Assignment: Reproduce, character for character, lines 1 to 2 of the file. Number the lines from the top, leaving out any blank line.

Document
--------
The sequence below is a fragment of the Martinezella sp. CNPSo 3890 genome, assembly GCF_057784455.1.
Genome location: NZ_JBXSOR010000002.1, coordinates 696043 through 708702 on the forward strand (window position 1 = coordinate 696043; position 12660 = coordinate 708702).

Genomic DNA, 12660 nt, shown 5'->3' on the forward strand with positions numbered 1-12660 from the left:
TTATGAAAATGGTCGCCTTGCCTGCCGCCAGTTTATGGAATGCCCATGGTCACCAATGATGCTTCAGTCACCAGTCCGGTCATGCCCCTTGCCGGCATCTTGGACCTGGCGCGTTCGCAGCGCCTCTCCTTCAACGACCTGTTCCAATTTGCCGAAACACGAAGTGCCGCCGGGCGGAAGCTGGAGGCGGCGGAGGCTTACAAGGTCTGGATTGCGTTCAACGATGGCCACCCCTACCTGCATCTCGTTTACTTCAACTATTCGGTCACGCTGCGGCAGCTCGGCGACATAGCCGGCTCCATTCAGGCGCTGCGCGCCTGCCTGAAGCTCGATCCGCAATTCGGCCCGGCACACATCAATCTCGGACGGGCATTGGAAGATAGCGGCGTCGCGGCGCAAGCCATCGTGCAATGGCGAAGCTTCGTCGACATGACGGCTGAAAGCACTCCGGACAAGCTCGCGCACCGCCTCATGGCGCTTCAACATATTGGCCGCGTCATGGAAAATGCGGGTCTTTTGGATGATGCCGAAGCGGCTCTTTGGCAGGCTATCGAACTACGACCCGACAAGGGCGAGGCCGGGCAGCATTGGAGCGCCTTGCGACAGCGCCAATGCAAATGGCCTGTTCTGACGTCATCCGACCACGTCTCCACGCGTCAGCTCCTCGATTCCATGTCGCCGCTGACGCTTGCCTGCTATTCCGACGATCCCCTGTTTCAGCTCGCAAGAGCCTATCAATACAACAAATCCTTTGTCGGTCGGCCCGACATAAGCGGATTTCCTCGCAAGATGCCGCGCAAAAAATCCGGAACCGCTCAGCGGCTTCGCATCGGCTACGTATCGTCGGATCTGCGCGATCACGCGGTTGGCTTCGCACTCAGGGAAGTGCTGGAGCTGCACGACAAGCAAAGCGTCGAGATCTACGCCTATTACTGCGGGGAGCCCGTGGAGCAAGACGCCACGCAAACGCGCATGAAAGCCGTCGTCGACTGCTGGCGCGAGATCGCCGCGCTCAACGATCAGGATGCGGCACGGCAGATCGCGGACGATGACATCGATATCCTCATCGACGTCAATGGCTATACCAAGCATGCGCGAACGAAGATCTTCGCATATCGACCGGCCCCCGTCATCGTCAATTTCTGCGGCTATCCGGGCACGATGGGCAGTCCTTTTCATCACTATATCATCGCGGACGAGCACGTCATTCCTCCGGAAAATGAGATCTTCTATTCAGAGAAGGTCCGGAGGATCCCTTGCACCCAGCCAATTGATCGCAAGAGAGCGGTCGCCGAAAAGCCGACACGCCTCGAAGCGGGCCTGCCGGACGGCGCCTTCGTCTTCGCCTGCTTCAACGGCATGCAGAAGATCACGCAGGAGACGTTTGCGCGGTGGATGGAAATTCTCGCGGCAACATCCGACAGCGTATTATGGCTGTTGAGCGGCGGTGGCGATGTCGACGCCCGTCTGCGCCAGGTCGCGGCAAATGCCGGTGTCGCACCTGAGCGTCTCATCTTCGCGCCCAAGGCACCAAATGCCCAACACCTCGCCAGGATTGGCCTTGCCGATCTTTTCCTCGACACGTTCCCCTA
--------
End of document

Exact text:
The sequence below is a fragment of the Martinezella sp. CNPSo 3890 genome, assembly GCF_057784455.1.
Genome location: NZ_JBXSOR010000002.1, coordinates 696043 through 708702 on the forward strand (window position 1 = coordinate 696043; position 12660 = coordinate 708702).